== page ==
When war broke out in September 1939, Lady Astor's sons went into service almost immediately. Cliveden became part nursery for evacuated children, part hospital for Canadian troops. When Waldorf served as lord mayor of Plymouth for five years, Nancy was most effective as co-mayor, often substituting for him in times of ill-health. During the bombing raids, she was continually in the Plymouth shelters, nursing babies and raising morale by performing cartwheels. After a major blast on March 21, 1941, which began a sustained blitzkrieg on the city, she said, "There goes thirty years of our lives, but we'll build it again." At the same time, she was saying, "Hate is a deadly poison. Kill the Germans, don't hate them." She wrote a friend, "Only I and the P.M. [Prime Minister] enjoy the war, but only I say so."

In Commons, she fought to curb the import on champagne, wanted supplies rationed to brewers, and demanded the evacuation of children from urban areas. Ever mindful of women's concerns, she pushed allowances to soldier's wives, equal compensation for women injured in air raids, admission of women to the foreign service, and—a favorite cause—the enlargement of the women's police force. In part due to her efforts, a national fire-fighting service was established.

In 1940, during the debate over the abortive Norwegian campaign, she supported the summoning of Winston Churchill as prime minister. (Her personal choice had been the 77-year-old Lloyd George.) Personal relations with Churchill, however, had seldom been good, and there had been one quite famous exchange:

Winston, if I were married to you, I'd put poison in my coffee.
Nancy, if you were my wife, I'd drink it.

Certain stands were almost designed to court unpopularity. In 1942, Lady Astor warned of Roman Catholic influence over the foreign service and overseas propaganda agencies. In the same year, she said of the Soviet Union, "I am grateful to the Russians, but they are not fighting for us. They are fighting for themselves." Opposing the internment of British fascist leader Sir Oswald Mosley without trial, she commented, "It's not the British way to keep people in prison if they are uncondemned."

By 1945, Lady Astor had lost her influence in Parliament; she seemed unable to focus on an issue. Commented information minister Brenden Bracken in the midst of a debate, "Would the noble lady tell the House exactly what she means?" She lacked the support of the local Conservative Association and, as the Labour Party won the elections by a wide margin, she would undoubtedly have been defeated. When, however, her husband persuaded her not to seek reelection, she never forgave him. For the first time in their marriage, and until Waldorf's death in 1952, their relationship was shaky. Moreover, she never recovered from the blow of being out of office.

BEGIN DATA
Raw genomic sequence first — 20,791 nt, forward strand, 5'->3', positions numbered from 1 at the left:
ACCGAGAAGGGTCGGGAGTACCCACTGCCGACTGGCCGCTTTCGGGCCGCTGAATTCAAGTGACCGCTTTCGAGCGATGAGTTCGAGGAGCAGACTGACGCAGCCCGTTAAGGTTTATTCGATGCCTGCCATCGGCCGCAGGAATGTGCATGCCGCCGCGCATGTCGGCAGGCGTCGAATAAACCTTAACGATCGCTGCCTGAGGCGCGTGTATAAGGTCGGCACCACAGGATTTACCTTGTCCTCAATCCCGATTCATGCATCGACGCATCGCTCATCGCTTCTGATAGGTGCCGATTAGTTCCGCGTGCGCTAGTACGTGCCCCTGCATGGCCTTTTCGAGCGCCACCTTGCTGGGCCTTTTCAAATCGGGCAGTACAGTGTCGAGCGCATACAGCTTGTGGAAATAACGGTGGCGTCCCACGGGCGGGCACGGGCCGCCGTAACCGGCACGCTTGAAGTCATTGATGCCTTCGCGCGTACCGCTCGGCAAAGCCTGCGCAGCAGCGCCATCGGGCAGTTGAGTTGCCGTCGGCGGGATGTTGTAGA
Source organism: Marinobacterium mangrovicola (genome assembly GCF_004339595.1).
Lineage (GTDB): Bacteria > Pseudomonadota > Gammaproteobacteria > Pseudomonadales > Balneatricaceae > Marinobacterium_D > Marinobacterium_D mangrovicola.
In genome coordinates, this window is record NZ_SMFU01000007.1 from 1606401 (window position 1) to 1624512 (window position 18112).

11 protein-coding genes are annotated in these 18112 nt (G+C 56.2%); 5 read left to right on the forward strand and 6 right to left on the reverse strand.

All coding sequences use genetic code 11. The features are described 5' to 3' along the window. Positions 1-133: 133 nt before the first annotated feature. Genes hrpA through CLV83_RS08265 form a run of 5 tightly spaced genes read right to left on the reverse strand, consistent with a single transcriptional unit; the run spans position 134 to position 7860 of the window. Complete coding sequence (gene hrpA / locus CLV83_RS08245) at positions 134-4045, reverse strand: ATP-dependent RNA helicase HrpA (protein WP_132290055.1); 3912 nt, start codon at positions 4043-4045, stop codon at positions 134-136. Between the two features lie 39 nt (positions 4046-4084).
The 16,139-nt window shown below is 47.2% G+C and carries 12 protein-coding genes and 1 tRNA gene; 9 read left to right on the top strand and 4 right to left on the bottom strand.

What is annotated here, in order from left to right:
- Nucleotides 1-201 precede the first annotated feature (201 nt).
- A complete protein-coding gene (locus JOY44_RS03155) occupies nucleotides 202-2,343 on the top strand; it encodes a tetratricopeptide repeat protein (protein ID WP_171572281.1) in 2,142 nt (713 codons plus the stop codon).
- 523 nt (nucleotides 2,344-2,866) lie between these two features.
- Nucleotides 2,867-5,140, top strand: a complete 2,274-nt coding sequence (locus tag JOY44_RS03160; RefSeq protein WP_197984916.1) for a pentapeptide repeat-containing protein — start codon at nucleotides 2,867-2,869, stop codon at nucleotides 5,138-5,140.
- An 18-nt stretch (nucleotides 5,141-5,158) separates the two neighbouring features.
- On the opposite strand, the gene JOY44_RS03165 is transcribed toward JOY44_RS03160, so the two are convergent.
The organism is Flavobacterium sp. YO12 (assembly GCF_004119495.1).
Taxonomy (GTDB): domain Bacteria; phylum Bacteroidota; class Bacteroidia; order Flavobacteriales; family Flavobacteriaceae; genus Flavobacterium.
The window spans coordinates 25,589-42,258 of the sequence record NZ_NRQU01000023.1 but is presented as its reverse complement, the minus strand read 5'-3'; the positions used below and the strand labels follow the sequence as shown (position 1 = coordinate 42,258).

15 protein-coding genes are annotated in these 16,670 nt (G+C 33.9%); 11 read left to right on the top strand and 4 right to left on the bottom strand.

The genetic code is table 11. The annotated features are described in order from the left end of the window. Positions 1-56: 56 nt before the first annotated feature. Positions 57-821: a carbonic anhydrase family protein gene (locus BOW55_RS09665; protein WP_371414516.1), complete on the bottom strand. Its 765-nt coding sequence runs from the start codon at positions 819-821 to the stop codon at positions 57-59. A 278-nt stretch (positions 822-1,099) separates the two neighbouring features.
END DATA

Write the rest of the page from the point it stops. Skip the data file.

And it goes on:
During her trips to America, she was more provocative than ever. In 1946, in the midst of a debate concerning a loan to Great Britain, she said at a press conference in Washington, "You should get down on your knees and thank God for Britain." When asked her reaction to the city of Savannah, Georgia, to which she had been unexpectedly diverted because of weather, she replied: "The city is beautiful, as everybody knows it is. It's one of the most beautiful cities of America. But the way y'keep it. It's revoltin'. Never seen anything so revoltin' in m'life."

In 1947, during another visit to the United States, she experienced more criticism by calling the Zionist movement "purely political." Six years later, when she returned to the States, she met Senator Joseph R. McCarthy, then approaching the height of his Communist witch-hunt. She told the Wisconsin Republican that she wished the glass of whiskey in his hand were poison, a comment that caused one editor to demand her arrest.

On May 2, 1964, Lady Astor died of a stroke at her daughter's house, Grimsthorpe, Lincolnshire. When she saw all her children assembled around her for the last time, she asked, "Am I dying or is this my birthday?" Her son Jakie replied, "A bit of both."


Annan, Noel. New York Review of Books. February 8, 1973.

Astor, Michael. Tribal Feeling. John Murray, 1964. Astor, Nancy W. My Two Countries. NY: Doubleday, 1923.

Collis, Maurice. Nancy Astor: An Informal Biography. NY: Dutton, 1960.

Grigg, John. Nancy Astor: A Lady Unashamed. Boston, MA: Little, Brown, 1980.

Langhorne, Elizabeth. Nancy Astor and Her Friends. Praeger, 1974.

Sykes, Christopher. Nancy: The Life of Nancy Astor. NY: Harper and Row, 1972.

suggested reading:

Jones, Thomas. A Dairy with Letters, 1931-1950. Oxford University Press, 1954.

Lindbergh, Anne Morrow. The Flower and the Nettle: Diaries and Letters, 1936–1939. NY: Harcourt Brace Jovanovich, 1976.

Justus D. Doenecke , Professor of History, New College of the University of South Florida, Sarasota, Florida